"Slow and Controlled" salvage lift in Devonport

“Slow and controlled” is how salvor Drew Shannon described the salvage operation to be undertaken over the coming weeks to remove the York Cove and Campbell Cove tugs from the Mersey River in Devonport.


01 April 2022

Mr Shannon is the managing director of United Salvage, the Australian-based company appointed by TasPorts to recover the wrecks.

Mr Shannon said specialist salvage divers and his team of salvors would prepare the tugs for lifting by placing chain slings beneath both tugs and purging water from the York Cove.

“One of the complexities to take account of is that we are lifting a vessel that is underwater, and that is reducing weight as we are lifting it,” he said.

“They are heavily damaged tugs. Their condition is obviously not how they were designed to operate.

“We have to be very careful because of the known damage and get our engineering and lift plans correct.”

Mr Shannon said specialist salvage barges were expected to arrive in Devonport from Brisbane and Newcastle respectively to commence the salvage operation in mid-April, subject to weather conditions.

“Our divers and salvors will be pre-preparing both tugs for lifting prior to the barges arriving,” he said.

“The 55-metre-long receiving barge, the Intan, will be travelling to Devonport from Newcastle, while the 60-metre-long crane barge St Vincent, with a lifting capacity of up to 700 tonnes, will arrive from Brisbane.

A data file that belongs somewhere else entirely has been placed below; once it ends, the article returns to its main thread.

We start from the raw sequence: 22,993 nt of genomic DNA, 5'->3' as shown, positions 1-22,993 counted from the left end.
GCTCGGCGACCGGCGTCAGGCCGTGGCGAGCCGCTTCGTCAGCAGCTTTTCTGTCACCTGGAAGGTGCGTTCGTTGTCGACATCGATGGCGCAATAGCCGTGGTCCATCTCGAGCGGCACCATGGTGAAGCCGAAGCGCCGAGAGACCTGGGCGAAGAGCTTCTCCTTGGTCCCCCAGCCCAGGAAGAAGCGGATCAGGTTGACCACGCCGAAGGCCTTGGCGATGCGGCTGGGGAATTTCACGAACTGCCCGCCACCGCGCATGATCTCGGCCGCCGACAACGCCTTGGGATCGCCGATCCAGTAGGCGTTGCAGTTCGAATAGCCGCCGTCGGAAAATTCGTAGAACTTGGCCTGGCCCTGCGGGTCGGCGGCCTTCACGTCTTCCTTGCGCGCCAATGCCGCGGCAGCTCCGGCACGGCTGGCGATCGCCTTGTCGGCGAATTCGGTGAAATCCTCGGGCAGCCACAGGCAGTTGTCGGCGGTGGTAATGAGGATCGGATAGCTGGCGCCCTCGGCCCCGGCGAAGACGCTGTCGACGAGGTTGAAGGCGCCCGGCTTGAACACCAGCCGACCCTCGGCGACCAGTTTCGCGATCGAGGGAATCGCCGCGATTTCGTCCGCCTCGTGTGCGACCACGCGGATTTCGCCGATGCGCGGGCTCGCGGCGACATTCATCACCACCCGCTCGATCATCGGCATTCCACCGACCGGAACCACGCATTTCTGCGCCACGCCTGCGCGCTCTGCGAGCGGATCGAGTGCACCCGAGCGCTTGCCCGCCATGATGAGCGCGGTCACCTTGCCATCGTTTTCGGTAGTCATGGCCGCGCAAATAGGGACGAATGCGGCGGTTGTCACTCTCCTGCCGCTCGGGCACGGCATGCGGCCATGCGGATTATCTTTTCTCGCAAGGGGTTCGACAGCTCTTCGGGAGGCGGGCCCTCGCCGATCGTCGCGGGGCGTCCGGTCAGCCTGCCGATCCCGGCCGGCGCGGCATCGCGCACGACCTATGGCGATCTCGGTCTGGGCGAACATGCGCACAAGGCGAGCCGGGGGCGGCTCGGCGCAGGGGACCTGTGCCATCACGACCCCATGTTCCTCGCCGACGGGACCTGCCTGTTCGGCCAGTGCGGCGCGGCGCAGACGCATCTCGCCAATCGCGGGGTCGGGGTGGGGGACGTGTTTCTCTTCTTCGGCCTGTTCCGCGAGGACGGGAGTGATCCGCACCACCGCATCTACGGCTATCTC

“The crane barge will pick up one tug at a time, lift them clear of the water and lower them into a specially constructed cradle on the receiving barge.

“The tugs will be sea fastened and transported to Bell Bay for disposal.

“The York Cove will be lifted first, followed by the Campbell Cove.”

TasPorts chief operating officer Stephen Casey said he was pleased that after significant preparatory works, the salvage operation proper was set to commence.

“TasPorts has been working as expeditiously as possible to remove the York Cove and Campbell Cove wrecks and return all commercial berths at the Port of Devonport to full operations,” he said.

“At the same time our overall careful approach to managing the salvage project has been critical to ensure we have maintained the expected high standards of environmental and maritime safety.

“We have also been undertaking ongoing risk assessment work to approve shipping movements in and out of the Port of Devonport before the salvage work commences.”

Mr Casey said TasPorts had been actively monitoring the wreck site and any movement of the wrecks that would potentially impact the swing basin and the daily Spirit of Tasmania and SeaRoad visits, and visits by other port users.

Background to the incident

On Friday 28 January 2022, cement carrier Goliath collided with two berthed TasPorts tugs at the Port of Devonport (York Cove and Campbell Cove).

The impact of the collision caused significant damage to the tugs, ultimately causing both vessels to sink.

TasPorts responded quickly, deploying oil spill response equipment, and activating its crisis response teams.

TasPorts has continued to actively monitor the incident site 24 hours a day, seven days a week since the collision, with a focus on ensuring the integrity of the oil spill containment area and the salvage of hydrocarbons from the wrecks. These activities continue to be supported by the Environmental Protection Authority (EPA).

TasPorts is continuing to assess the status of the incident site, to determine any changes to restrictions as early as practicable.